Pain, Betrayal and Love in Old Russia Doctor Zhivago offers a day-by-day portrait of the lives of ordinary Russians through the Revolution of 1917. Nearly 40 years after reading it for the first time, Ursula Le Guin credits Boris Pasternak's sweeping epic for making her the novelist she is today.
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Pain, Betrayal and Love in Old Russia

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Pain, Betrayal and Love in Old Russia

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Pain, Betrayal and Love in Old Russia

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ROBERT SIEGEL, host.

Well, now to a novel that famously captured the tumult of the Russian revolution. The book is "Doctor Zhivago" and it is the pick of author Ursula Le Guin for our series You Must Read This.

Ms. URSULA LE GUIN (Writer): Fifty years ago this September, Boris Pasternak's novel "Doctor Zhivago" came out here in English. It was my birthday present that October. I was 28. It bowled me over. The Cold War muddied our thinking in the '50s. I didn't really understand the political stance of the book. But it's a book you understand emotionally. It's fiercely intelligent but it must be understood with the heart.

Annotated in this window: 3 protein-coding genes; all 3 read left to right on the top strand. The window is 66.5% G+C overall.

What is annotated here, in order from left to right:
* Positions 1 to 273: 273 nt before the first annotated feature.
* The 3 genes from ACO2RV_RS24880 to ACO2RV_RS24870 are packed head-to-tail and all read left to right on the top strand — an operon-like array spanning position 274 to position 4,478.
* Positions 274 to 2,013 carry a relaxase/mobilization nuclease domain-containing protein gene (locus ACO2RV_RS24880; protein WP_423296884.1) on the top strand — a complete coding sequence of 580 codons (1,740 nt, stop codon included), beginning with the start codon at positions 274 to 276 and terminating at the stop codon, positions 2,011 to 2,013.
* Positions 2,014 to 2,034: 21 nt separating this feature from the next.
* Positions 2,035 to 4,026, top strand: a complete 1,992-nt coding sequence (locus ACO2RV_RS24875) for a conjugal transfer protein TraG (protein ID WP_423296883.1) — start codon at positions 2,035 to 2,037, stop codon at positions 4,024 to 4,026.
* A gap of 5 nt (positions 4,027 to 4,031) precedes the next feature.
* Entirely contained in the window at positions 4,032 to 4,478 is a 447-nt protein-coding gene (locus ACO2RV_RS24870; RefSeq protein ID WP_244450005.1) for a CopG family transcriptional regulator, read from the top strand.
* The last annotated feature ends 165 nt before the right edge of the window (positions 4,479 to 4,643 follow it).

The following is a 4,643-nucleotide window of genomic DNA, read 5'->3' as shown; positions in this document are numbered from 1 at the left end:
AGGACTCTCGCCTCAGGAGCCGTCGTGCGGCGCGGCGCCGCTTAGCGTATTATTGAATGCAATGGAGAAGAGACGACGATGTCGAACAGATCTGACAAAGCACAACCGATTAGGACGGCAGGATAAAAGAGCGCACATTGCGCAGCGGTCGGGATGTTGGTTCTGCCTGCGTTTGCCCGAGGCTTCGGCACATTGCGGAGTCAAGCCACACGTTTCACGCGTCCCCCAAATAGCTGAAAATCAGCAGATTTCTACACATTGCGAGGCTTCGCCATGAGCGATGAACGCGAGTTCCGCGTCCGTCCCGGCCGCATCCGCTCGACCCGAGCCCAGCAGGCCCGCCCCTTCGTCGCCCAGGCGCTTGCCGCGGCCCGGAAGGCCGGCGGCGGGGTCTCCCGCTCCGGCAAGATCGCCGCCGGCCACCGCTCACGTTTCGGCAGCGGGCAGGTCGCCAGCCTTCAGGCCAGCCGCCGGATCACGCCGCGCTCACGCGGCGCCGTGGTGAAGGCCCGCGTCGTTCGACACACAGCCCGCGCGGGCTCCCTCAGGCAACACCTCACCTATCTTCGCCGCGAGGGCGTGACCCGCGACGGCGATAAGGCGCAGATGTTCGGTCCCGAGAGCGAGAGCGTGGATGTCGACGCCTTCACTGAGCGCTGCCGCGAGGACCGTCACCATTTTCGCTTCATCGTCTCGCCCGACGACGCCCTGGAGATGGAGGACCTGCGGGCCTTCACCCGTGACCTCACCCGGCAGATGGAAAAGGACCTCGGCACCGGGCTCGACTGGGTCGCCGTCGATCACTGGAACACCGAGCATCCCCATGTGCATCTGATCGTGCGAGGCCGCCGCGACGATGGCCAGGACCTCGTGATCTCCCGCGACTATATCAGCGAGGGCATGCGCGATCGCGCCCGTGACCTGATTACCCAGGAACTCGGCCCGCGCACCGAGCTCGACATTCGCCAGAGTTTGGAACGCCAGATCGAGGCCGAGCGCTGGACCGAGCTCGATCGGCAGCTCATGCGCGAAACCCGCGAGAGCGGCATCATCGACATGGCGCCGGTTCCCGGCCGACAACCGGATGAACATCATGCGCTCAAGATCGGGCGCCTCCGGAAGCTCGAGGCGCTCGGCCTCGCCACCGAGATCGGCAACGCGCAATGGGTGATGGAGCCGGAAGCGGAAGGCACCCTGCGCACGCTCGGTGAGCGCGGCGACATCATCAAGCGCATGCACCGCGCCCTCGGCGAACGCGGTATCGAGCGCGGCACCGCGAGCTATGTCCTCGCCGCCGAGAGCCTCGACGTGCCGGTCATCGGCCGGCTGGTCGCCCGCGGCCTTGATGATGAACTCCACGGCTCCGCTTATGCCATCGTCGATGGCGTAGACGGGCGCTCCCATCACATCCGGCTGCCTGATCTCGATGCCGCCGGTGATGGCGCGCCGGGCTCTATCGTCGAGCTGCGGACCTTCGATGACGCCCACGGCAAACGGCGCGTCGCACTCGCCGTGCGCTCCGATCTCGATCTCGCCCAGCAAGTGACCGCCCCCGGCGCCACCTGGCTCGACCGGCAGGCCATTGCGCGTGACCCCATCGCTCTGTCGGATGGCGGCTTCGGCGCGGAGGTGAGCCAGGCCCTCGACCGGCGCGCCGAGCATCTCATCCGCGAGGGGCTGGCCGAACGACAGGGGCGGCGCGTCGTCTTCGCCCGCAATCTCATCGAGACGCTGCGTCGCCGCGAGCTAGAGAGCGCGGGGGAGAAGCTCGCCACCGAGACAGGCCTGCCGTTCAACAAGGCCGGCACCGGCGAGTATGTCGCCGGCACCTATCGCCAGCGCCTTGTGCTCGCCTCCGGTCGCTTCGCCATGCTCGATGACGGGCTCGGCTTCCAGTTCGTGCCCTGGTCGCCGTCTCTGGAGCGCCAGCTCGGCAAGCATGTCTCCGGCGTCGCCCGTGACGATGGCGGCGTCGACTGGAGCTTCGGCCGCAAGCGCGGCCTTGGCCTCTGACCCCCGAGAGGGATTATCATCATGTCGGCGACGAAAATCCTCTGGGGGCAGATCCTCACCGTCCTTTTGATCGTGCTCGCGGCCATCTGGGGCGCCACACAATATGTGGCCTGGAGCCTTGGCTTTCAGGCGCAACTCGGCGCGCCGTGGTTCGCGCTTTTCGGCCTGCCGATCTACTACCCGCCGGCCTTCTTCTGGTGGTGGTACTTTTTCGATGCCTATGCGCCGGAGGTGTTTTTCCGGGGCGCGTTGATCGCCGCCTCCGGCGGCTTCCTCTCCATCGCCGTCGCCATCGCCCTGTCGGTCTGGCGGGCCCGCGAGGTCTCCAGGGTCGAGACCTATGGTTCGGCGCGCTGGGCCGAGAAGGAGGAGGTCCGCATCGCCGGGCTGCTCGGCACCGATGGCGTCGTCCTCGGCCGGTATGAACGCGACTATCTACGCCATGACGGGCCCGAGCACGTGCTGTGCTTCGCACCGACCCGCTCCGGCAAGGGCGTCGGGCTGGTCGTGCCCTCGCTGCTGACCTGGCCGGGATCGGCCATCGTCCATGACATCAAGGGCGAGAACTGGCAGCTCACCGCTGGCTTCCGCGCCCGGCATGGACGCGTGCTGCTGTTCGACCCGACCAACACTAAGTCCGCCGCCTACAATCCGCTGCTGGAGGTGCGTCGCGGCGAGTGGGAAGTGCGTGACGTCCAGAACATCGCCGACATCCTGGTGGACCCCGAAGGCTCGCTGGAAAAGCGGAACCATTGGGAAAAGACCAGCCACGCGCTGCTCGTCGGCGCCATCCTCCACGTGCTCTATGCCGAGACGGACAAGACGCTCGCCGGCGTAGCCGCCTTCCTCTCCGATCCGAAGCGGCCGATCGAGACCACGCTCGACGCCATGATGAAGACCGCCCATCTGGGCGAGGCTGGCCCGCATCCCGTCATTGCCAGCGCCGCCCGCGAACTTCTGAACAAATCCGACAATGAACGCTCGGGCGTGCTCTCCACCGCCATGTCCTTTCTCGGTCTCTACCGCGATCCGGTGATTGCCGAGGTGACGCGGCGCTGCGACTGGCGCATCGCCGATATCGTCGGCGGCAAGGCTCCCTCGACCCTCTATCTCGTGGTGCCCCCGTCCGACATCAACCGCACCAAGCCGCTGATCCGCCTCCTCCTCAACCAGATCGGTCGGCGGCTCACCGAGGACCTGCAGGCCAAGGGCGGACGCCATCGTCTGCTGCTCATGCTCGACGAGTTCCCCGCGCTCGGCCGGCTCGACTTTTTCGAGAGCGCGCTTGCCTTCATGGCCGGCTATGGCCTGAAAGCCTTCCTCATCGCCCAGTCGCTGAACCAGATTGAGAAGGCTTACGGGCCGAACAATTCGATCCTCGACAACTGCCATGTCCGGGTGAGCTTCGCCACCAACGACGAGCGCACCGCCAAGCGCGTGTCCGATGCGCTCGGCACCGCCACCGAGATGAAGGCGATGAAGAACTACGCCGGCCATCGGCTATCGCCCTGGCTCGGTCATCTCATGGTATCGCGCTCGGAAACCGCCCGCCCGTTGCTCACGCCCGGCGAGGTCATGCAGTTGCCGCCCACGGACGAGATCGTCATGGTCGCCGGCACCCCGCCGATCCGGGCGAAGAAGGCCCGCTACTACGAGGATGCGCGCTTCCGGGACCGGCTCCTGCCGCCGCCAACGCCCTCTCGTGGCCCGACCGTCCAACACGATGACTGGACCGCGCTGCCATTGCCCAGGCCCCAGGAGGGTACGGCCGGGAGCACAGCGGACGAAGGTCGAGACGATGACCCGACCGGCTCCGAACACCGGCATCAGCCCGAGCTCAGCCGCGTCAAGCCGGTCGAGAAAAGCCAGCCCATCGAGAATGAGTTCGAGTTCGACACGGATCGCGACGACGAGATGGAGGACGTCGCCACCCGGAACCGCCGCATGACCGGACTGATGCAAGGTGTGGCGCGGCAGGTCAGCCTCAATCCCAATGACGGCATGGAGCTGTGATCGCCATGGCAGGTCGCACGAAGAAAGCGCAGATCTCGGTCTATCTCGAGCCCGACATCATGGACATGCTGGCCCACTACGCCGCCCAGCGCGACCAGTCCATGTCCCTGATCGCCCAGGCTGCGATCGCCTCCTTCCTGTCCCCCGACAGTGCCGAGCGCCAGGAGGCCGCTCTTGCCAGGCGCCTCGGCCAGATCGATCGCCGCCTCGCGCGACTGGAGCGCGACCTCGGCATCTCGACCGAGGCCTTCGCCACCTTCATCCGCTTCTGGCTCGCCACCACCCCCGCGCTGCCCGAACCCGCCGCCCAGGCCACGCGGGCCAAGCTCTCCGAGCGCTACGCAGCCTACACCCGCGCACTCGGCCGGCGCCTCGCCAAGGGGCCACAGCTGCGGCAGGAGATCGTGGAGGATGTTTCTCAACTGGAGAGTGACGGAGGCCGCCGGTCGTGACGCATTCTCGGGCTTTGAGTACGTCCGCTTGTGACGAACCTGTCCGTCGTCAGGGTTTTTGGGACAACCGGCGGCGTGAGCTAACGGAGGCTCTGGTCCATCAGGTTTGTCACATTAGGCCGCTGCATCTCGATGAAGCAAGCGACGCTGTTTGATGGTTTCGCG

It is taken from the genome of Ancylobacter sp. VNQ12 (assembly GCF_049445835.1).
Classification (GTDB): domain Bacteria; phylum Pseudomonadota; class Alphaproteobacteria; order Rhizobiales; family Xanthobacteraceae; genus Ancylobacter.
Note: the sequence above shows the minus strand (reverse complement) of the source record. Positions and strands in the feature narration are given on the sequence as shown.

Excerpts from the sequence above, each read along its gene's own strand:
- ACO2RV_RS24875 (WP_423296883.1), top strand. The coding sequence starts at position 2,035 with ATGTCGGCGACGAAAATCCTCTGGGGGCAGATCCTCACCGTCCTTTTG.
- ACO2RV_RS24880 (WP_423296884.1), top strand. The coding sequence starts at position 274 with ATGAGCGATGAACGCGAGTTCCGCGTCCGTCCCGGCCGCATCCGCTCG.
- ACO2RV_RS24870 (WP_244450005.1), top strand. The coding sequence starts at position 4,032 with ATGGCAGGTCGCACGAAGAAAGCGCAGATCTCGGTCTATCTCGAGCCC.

Pasternak was a mystical realist, equipped to tell us about a strange time in human history, what living through the great revolution of 1917 was like day by day for ordinary Russians. What a joy it is to come back to the great passages. The book's full of unforgettable images, like the long empty trains standing on the tracks in the snow in Siberia - black, dead. And the quiet, terrifying sentences that tell of ripe grain fields heaving and rustling, not with wind but with mice. The villagers are dead, the grain uncut, mice breeding in it by millions, as Yuri makes his way on foot alone, all the way back from the Urals to Moscow.

I realize now how much I learned about how to write a novel from Pasternak, how you can leap across miles and years so long as you land in the right place. How accuracy of detail embodies emotion. How by leaving more out you can get more in.

It's a huge book; 500 pages isn't long to contain all Russia, 40 years of history, a man's life and dreams, but it's vast like a human soul. It holds immensities of pain, betrayal and love. I love it, this maybe last of the great Russian novels, this beautiful, noble testimony from a terrible century.

SIEGEL: Ursula Le Guin. Her latest novel is called "Lavinia," and you can find more recommendations from our series, You Must Read This, at npr.org in our summer book section.

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